In 2013 Katherine Archuleta was appointed by President Obama to be the first Latina to lead the US Office of Personnel Management. Overseeing the human resources management of the entire federal government, Katherine was responsible for the recruitment, hiring, development and support of federal workers throughout the country. She began her career as a school teacher in Denver, and worked in local government for Denver Mayors Federico Pena and John Hickenlooper. She served as Chief of Staff to two US Department Cabinet Secretaries: Transportation and Labor and as National Political Director for a President Obama’s presidential campaign in 2012.
Tell us a bit about your family and your upbringing.
My family came from the San Luis Valley in southern Colorado. Since the late 1500s the culture and values of the San Luis Valley were passed down from generation to generation of Garcias and Archuletas and I am proud to be part of the legacy of Hispanic families who were the first settlers in the region. My mom and dad made sure that we kept the importance of family as a strong value that is shared throughout the valley. The most common question asked in Antonito,
CO, is “who is your family”.
When my sister sustained a terrible injury, my parents moved their family to Denver - setting in motion for me to be the first member of my family born outside of the Valley. For the early part of my life we lived in the North Lincoln homes - which was housing provided for Denver’s lowest income Hispanic families. My parents spoke Spanish in our home but were adamant about making sure that we learned English quickly - at that time in Denver no support was given to those who didn’t speak English and, in fact, many students like my brothers and sister were reprimanded for not doing so.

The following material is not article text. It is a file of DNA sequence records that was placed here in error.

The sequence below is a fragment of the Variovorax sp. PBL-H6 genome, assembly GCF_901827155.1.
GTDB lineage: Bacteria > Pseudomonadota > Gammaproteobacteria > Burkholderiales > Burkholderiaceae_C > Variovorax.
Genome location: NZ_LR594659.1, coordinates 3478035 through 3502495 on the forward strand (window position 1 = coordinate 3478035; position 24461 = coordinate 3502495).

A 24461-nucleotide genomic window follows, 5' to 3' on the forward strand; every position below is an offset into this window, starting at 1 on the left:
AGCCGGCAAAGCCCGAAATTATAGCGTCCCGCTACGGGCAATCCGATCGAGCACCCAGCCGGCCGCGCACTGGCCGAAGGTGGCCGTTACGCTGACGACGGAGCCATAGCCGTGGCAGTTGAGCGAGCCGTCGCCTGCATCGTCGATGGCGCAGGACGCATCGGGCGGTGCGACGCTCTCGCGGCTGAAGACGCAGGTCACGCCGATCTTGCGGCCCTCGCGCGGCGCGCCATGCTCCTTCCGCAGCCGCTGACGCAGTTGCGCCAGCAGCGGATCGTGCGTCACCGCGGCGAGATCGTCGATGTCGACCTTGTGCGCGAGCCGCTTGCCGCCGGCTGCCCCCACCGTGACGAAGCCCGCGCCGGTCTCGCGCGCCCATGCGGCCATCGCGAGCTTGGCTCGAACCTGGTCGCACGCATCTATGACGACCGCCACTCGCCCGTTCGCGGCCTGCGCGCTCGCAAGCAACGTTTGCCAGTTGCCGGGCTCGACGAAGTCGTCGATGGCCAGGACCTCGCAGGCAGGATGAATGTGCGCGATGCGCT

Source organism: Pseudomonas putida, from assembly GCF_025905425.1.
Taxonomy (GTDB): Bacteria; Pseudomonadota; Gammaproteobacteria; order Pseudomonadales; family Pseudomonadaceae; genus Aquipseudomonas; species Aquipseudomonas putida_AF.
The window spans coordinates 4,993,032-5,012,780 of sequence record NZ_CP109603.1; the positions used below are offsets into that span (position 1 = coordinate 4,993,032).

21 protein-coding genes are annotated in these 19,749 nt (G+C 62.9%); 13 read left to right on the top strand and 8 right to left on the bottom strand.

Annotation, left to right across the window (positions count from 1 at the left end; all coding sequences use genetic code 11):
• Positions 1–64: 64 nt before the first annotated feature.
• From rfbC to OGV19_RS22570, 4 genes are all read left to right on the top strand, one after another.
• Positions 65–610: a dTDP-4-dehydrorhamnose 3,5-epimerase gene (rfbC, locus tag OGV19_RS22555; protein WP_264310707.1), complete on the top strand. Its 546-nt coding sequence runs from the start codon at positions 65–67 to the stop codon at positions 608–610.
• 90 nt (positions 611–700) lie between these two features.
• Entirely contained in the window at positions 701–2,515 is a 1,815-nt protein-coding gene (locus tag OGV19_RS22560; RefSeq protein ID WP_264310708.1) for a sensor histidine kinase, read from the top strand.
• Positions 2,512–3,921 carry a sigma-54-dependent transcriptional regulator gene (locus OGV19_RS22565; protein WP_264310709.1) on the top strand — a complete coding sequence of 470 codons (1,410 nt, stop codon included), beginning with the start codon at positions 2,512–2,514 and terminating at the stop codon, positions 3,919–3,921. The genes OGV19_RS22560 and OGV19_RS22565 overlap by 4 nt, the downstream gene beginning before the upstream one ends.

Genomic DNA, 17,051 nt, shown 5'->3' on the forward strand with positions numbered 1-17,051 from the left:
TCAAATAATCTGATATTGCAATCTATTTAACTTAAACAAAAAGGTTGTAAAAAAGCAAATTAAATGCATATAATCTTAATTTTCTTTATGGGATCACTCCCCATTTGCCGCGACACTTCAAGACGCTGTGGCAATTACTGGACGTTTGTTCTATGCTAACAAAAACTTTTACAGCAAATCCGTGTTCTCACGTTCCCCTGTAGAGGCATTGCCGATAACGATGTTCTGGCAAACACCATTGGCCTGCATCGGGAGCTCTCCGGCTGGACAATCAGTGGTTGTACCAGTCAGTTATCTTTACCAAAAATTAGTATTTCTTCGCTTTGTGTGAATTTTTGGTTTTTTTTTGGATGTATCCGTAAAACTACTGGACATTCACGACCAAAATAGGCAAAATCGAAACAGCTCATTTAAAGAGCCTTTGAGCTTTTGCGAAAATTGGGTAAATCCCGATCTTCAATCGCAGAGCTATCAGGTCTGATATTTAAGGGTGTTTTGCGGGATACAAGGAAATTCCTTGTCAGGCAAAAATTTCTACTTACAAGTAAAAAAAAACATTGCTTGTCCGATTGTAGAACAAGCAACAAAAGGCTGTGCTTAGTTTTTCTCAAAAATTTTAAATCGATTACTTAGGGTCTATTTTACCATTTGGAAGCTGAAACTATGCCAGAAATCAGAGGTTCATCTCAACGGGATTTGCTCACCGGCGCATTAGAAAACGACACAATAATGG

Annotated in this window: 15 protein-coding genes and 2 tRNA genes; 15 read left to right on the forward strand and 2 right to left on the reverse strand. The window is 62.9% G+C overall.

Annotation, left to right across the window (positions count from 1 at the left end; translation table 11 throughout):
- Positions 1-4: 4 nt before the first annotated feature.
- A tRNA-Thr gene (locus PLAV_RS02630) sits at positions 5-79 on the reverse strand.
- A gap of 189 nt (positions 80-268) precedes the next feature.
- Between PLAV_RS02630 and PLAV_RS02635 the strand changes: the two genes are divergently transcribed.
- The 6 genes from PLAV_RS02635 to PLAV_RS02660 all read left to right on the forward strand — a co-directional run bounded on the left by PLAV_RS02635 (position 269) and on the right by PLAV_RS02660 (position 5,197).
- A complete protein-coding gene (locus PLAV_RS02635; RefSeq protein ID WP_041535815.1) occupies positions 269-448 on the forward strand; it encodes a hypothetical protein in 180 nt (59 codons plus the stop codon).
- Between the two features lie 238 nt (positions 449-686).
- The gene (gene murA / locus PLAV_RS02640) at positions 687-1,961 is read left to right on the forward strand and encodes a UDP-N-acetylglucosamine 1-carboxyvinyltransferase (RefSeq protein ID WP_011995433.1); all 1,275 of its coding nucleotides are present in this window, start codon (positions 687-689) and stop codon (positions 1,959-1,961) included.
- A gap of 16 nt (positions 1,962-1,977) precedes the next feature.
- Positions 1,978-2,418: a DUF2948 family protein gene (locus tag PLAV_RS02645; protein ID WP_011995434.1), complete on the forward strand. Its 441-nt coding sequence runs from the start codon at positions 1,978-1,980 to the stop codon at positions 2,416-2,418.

Even though my dad didn’t have a job when he brought his family to Denver, he found work as a carpet layer and tile setter. A man whose car he bumped into liked the man whom he met exchanging license numbers and offered him a job that eventually my dad turned into a small business that supported our family for many years.
It was a really interesting time to live in Denver as racial lines were drawn much more in Denver then in the Valley. Latinos lived on the West side, Italians and Irish lived on the North side. It seemed to be real self-segregation. I grew up on the West side of town and later moved to Aurora, which at the time seemed like a remote, different place.